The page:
The listener response was very much in my favor. Later, I received more than 150 letters, and most of them said I was doing the right thing. This, of course, made me feel good. I wrote back to them: “As Frank Sinatra would say, ‘I did it my way.’”
When I entered the hospice I was under the impression it would be a two- or three-week stay. But I was wrong. Every day I sit in a beautiful living room where I can have anything I want; I can even send out to McDonald’s for milkshakes and hamburgers. Most people have to watch their diets. No one can believe that I can eat anything I want.
I have a constant flow of visitors. Many of them have famous names, and my family is impressed with who shows up. (I suspect I would not be getting the same attention if I were on dialysis.) I hold court in the big living room. We sit here for hours talking about the past, and since it’s my show, we talk about anything that comes to my mind. It’s a wonderful place, and if for some reason somebody forgets to come see me, there’s always television and movies on DVD.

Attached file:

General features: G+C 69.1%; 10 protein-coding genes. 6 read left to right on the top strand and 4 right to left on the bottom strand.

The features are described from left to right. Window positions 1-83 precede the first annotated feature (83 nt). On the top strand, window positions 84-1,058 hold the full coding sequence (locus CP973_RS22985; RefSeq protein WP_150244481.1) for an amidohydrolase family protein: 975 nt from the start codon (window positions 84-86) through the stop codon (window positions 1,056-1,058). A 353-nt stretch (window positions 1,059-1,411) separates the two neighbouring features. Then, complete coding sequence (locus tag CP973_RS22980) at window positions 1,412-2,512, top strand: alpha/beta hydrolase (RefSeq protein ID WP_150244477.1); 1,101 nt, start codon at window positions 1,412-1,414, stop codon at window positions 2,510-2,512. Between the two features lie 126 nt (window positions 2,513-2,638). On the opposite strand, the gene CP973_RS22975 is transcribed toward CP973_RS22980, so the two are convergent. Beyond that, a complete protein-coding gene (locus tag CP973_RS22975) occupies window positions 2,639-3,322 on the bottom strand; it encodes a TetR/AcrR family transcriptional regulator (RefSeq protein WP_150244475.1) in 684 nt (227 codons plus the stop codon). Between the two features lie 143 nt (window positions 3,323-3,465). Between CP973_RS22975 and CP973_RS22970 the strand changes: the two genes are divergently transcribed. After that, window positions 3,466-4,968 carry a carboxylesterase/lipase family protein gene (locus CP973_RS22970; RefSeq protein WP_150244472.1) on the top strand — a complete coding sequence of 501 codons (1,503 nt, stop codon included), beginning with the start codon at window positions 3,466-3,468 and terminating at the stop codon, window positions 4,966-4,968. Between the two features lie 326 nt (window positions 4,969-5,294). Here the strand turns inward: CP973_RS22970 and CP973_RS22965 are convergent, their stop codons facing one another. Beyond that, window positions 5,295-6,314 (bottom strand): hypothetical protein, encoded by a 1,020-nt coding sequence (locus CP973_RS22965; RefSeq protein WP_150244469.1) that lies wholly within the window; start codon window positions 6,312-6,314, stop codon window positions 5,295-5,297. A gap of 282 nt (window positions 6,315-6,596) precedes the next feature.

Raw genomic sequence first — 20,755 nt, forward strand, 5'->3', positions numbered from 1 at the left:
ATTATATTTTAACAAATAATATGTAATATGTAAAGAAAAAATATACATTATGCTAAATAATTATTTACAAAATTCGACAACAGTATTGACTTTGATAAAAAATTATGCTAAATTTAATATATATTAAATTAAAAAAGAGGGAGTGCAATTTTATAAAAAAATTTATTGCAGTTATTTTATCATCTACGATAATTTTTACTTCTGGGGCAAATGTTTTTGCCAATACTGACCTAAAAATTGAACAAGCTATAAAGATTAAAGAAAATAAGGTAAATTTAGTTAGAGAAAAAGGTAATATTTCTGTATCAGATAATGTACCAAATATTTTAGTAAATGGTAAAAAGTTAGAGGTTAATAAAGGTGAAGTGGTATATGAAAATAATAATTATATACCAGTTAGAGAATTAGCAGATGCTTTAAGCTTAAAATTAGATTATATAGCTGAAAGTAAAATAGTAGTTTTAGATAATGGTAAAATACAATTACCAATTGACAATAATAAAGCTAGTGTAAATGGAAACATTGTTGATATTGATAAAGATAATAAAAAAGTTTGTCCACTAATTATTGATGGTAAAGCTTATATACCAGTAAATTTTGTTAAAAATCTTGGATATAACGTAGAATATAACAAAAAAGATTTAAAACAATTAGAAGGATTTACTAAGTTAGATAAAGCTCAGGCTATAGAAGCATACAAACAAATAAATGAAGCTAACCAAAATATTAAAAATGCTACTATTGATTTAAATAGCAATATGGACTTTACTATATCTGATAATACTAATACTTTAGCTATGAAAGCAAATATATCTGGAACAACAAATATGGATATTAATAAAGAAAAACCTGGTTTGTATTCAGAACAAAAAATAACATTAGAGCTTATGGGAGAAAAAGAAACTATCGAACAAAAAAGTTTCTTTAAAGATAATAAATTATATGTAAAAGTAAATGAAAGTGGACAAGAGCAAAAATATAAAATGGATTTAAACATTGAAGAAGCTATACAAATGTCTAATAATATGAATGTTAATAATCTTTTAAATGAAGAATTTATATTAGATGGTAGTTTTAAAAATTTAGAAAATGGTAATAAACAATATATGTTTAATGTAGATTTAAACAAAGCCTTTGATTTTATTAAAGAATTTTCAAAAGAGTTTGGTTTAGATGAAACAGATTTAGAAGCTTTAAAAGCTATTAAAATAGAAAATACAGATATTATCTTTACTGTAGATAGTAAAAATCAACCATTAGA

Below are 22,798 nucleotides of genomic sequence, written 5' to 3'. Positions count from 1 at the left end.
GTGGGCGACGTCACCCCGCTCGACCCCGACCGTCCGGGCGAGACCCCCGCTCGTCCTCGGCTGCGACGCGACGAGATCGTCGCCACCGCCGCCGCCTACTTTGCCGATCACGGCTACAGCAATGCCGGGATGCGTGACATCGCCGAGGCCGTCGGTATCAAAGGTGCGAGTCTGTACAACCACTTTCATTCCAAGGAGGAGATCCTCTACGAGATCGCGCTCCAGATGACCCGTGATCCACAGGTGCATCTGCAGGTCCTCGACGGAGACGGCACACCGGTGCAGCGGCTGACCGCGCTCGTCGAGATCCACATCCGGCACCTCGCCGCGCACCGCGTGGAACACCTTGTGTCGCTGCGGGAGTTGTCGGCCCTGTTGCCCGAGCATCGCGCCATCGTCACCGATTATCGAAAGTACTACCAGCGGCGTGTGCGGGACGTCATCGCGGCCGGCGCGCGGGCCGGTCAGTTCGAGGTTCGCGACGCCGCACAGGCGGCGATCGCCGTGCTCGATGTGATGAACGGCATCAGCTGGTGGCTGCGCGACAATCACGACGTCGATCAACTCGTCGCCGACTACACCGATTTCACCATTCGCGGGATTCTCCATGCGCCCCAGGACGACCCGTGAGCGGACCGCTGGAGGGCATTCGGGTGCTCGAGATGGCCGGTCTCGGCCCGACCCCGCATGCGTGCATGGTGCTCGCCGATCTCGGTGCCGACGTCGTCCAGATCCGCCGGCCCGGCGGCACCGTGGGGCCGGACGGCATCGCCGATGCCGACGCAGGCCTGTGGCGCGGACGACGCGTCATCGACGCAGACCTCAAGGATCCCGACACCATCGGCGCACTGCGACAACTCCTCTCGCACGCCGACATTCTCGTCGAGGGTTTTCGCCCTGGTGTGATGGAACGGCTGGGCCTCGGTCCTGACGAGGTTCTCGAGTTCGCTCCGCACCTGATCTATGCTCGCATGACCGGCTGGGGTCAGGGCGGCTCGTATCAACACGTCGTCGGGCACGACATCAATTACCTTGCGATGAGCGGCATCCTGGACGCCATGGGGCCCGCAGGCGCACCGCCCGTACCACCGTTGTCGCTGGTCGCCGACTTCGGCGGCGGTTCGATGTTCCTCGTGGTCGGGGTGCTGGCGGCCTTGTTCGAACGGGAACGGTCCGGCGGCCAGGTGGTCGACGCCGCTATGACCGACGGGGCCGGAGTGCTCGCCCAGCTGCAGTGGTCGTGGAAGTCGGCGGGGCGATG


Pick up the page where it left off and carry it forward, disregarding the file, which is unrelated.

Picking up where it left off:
I keep checking with the nurses and doctors about when I’m supposed to take the big sleep. No one has an answer. One doctor says, “It’s up to you.” And I say, “That’s a typical doctor’s answer.”
I receive plates and baskets of delicious food: home-cooked meals, treats from the delicatessen, frozen yogurt from Häagen-Dazs.
Everybody wants to please me. Food seems to be very important, not only to my guests, but also to me. If they bring food, they get even better treatment from me. One day I told a friend I had dreamed the night before of a corned beef sandwich. The next day I got ten.
When my friend Ira Harris heard that another friend, Herb Siegel, had sent me a cheesecake, he said Herb didn’t know anything about cheesecake because he’s from New York, and he would send me a Chicago cheesecake. To prove his point, Ira sent several giant cheesecakes. (I’m not sure I still like cheesecake.)
Also, I have received dozens of flower arrangements. People don’t send roses when you are on dialysis.
I don’t know if this is true or not, but I think some people, not many, are starting to wonder why I’m still around. In fact, a few are sending me get-well cards. They must have been purchased by my friends’ secretaries. These are the hard ones to answer.
So far things are going my way. I am known in the hospice as “The Man Who Would Not Die.” How long they allow me to stay here is another problem. I don’t know where I’d go now, or if people would still want to see me if I weren’t in a hospice. But in case you’re wondering, I’m having a swell time—the best time of my life.
Dying isn’t hard. Getting paid by Medicare is.